After trying it on, I realized the drop down was way too low.  Will have to adjust that up a bit.  And I'll need to adjust the two leg straps to fit my large legs.  But this evening, I spent the better part of an hour getting my big ass gun fitted into this big ass holster.  Fortunately, Blackhawk thought of everything.  I'll talk about some of the go-fast features of this holster:

Internal Weapon Locating Strap: On the inside of the holster, toward the bottom, there is a wide strap with velcro on it.  It is used to locate the weapon up or down in the holster.  This allows you to fit the holster for shorter guns, or in my case, longer guns, and have the grip in the same spot.  I made the adjustment so that my weapon's rear sights are just inside the upper lip of the holster, about 1/8" down.  This also leaves the entire grip completely clear of the holster so I can get a postive grip when drawing, yet still keep the trigger and trigger guard completley covered.

Weapon Retention Straps:  On the back of the holster (the side that the gun's frame is located), there are two straps that are designed to provide retention for the firearm so it does not flop around the inside.  They allow the holster to really widen so it can accomodate large weapon lights.  Since my Streamlight TLR-1s is not that big, I was able to crank the straps down pretty tight, but not so tight that the gun has a hard time on the draw.  Nope, just a quick tug and the weapon comes free.  It also reholsters one-handed very easily.

Adjustable Thumb Break:  I'm digging the thumb break on this holster.  It can be fully adjusted up or down, and you can put the thumb break anywhere you want it.  Blackhawk says to have the male side of the button towards your body for carry.  This worked out for me because it allowed me to place the thumb break in a familiar location.  Additionally, another strap can velcro over the thumb break for added security.  This way, there is very little chance of the thumb break coming loose.  So, if you intend to hike, run, climb, or just do anything outdoors like I would do, you know the weapon is very secure.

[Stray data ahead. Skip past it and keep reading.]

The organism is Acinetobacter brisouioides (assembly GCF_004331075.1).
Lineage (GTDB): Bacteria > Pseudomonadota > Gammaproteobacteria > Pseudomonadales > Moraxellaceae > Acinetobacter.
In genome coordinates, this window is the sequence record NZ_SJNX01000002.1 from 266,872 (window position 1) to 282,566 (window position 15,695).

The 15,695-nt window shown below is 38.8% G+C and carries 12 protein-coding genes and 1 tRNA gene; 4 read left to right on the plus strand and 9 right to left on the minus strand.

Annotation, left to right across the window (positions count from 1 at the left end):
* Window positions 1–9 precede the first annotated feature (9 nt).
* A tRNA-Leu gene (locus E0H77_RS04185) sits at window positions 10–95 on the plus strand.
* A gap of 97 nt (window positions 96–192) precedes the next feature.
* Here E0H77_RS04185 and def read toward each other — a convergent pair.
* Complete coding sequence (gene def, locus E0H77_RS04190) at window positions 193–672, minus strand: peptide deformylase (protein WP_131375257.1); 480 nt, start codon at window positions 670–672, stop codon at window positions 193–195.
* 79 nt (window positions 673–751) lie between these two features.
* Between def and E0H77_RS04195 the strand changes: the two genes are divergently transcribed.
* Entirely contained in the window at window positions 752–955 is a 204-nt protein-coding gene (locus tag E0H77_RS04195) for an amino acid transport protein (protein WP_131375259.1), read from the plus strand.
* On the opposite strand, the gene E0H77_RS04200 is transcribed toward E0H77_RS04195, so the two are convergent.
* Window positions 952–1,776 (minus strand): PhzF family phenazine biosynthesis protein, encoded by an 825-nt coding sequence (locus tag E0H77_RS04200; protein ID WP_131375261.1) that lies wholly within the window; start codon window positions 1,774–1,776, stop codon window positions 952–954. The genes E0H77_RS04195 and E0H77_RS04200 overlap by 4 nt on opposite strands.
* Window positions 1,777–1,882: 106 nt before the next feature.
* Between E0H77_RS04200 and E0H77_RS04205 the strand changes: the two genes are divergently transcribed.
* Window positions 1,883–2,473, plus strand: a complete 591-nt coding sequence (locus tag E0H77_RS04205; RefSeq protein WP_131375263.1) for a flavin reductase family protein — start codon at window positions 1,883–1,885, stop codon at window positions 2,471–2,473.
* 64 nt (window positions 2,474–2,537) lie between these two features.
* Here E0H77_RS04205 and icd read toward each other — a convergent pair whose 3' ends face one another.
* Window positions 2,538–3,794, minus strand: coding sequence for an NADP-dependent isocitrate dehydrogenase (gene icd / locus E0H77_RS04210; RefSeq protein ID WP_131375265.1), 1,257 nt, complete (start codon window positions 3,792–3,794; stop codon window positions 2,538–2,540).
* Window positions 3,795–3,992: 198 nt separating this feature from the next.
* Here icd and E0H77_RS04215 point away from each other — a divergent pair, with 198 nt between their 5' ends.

Magazine Pouch: Okay, as a magazine pouch, mounted to the front of the holster, I think it's hoaky.  I would never keep my spare magazines on my strong side.  It would be very ackward to reach across with my weak hand to get to it, and forget about me switching my weapon over to my weak hand.  Forget that noise!  So, I adjusted it to accomodate my Leatherman tool.  I normally carry my leatherman on that side anyway (typically in front of my holster), so it works out well.  I figure that if I'm in the woods or doing something that requires me to wear this piece of gear, I might as well have my multi-tool at the ready too.

Speed Clips: One short one and one longer one.  These are designed so you can quickly attach the holster to MOLLE webbing.  I'll save this little things because you never know when you might need them.  Heck, my next backpack purchase will probably have them, so this would be nice.

I took all the drop down gear off (which isn't hard once you get used to it), and carried it around on my belt for a little bit.  I practiced drawing and reholstering, and eventually was able to soften the thumb break strap enough so I could snap it shut with one hand.  After drawing and pointing the weapon, I was satisfied with the fit of the weapon in the holster.  I put the drop down gear back on, which is kind of a pain in the ass.  All that velcro is very sticky and you need to use the provided plastic tool to do anything.  It all gets pretty easy to do when you take the time to understand how everything interacts, but as far as holsters go, it is still fairly complicated.  The holster is so complicated, in fact, that it comes with an actual Instruction/User's manual, which is 10 pages long!  Most holsters I buy have a small card with care instructions and a mailer to join the NRA or something of that nature.  The directions are clear enough if you read them a few times.  If you can read the instructions to your VCR, you should be okay with this holster.

All in all, the construction feels great.  The nylon is thick and the entire rig, while somewhat bulky, seems well made.  We shall see how it holds up on my next outing.

-James   

Monday, September 5, 2011

Father/Son Berettas